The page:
My pantry boasts new subcontinent, a shelf groaning under the weight of the spices necessary for authentic Indian cooking. Some are familiar: coriander, cumin, cayenne, mustard seeds, sticks of cinnamon, and whole cloves. Some, more mysterious: asafetida, black cardamom, fenugreek, mango powder, tamarind, turmeric. The names alone are poetry, but their scent and taste—after they're toasted and ground and fried in hot oil—are the stuff of purest magic, conjuring up a version of India in my kitchen more evocative than a Bollywood movie binge.
I am a fan of spicy foods and ancient civilizations. No one who knows me well was surprised when I declared, early on the first day of 2011, that my New Year's resolution was to learn how to cook Indian food. A longtime student of Chinese history and Mandarin, I had already devoted more than a decade to mastering Sichuan food. I was ready for another project, and not just for my culinary edification. A cook in the San Francisco Bay Area learns quickly that meat-heavy Sichuanese cuisine doesn't always mesh well with the dining needs of the yoga-loving, vegetarian-leaning Northern California masses. Twice-cooked pork belly, to be blunt, often fails as date-night fare.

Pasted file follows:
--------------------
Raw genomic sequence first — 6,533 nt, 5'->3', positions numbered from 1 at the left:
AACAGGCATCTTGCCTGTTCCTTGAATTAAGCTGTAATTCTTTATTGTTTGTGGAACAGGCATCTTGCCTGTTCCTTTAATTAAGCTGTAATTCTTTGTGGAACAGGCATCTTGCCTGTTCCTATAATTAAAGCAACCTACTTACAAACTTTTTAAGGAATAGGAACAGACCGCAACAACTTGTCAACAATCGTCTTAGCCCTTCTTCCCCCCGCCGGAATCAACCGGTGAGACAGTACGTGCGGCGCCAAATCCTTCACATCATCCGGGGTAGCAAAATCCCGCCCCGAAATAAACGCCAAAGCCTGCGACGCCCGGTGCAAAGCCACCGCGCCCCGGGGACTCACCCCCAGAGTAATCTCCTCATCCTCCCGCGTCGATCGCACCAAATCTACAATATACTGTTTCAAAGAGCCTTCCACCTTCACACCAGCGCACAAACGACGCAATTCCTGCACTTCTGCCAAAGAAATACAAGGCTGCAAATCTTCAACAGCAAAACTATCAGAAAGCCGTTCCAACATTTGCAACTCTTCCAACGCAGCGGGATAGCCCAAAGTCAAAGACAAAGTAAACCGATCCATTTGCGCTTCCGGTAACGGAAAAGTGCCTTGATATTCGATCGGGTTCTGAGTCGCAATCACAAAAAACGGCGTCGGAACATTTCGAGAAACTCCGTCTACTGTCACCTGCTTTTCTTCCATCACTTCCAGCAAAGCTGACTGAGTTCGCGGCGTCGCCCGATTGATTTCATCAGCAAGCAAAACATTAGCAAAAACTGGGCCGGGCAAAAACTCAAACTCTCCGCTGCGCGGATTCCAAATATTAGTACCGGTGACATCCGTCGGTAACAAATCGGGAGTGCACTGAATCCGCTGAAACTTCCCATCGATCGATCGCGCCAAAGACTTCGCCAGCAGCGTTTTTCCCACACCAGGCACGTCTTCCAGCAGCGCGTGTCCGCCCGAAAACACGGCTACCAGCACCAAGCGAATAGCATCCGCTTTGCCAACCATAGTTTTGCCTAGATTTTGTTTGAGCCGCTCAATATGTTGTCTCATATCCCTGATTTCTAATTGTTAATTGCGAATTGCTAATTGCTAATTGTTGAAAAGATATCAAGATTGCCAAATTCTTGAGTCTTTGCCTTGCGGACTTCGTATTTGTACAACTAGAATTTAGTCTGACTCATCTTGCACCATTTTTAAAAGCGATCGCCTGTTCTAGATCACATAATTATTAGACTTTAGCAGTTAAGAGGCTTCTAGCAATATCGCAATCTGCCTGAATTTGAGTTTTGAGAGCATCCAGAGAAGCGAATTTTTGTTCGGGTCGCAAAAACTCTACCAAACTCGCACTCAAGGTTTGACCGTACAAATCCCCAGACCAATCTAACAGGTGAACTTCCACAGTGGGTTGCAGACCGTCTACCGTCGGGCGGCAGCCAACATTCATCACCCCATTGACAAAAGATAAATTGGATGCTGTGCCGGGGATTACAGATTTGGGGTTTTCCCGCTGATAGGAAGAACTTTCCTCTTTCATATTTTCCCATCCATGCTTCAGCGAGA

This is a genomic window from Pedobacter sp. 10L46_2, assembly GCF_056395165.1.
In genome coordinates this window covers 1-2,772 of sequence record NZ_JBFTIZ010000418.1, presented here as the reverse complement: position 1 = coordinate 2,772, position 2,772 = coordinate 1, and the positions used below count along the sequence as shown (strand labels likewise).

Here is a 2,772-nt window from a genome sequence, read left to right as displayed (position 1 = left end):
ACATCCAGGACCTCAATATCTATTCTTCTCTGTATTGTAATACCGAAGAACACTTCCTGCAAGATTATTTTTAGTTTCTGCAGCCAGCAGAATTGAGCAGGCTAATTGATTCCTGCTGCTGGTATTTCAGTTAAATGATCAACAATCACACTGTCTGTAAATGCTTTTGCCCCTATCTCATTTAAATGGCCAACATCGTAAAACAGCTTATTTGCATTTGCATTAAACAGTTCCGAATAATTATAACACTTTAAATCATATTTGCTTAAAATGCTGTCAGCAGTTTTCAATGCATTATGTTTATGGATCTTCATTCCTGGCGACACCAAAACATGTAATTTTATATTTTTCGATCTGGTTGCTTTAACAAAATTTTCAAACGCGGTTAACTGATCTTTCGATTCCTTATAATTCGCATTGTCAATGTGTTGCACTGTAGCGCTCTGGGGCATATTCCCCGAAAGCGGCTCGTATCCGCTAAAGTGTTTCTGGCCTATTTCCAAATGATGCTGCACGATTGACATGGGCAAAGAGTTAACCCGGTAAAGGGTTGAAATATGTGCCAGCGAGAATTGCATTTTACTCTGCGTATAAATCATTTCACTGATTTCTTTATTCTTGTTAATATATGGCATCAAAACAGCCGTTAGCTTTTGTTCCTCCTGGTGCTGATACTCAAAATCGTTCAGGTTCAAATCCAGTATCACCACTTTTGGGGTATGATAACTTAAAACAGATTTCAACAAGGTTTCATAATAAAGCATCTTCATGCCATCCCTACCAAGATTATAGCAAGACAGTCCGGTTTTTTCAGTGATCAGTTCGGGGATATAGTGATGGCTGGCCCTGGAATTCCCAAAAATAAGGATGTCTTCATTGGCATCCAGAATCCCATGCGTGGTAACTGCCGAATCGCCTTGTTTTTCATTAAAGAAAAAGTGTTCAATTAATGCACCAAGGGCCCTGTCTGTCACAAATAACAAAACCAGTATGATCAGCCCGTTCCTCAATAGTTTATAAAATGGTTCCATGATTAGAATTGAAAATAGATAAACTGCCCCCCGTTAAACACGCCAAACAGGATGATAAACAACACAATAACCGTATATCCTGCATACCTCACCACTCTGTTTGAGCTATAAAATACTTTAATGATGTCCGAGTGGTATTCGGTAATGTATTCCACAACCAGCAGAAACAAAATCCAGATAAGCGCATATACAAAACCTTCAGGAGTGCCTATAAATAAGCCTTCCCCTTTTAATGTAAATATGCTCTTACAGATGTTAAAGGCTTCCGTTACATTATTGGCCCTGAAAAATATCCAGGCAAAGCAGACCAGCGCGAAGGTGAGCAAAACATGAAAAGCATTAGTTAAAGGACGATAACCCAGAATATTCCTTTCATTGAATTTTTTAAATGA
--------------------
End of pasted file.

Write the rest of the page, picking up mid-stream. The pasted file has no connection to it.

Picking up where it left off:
But Indian food abounds with fabulous meat-free options. The Hindus don't eat beef, and the Muslims don't eat pork, and the Jains eschew meat altogether. In India, necessity has been the mother of vegetarian invention. The Himalayan Mountains might separate China and India, but it didn't seem like such a big jump, conceptually, to imagine I could soon become as adept at concocting curries and pilafs as I was at producing kung pao chicken and scallion pancakes. And what could be better than learning a bunch of new recipes that simultaneously satisfied my yen for stimulating exotica and improved my dating life?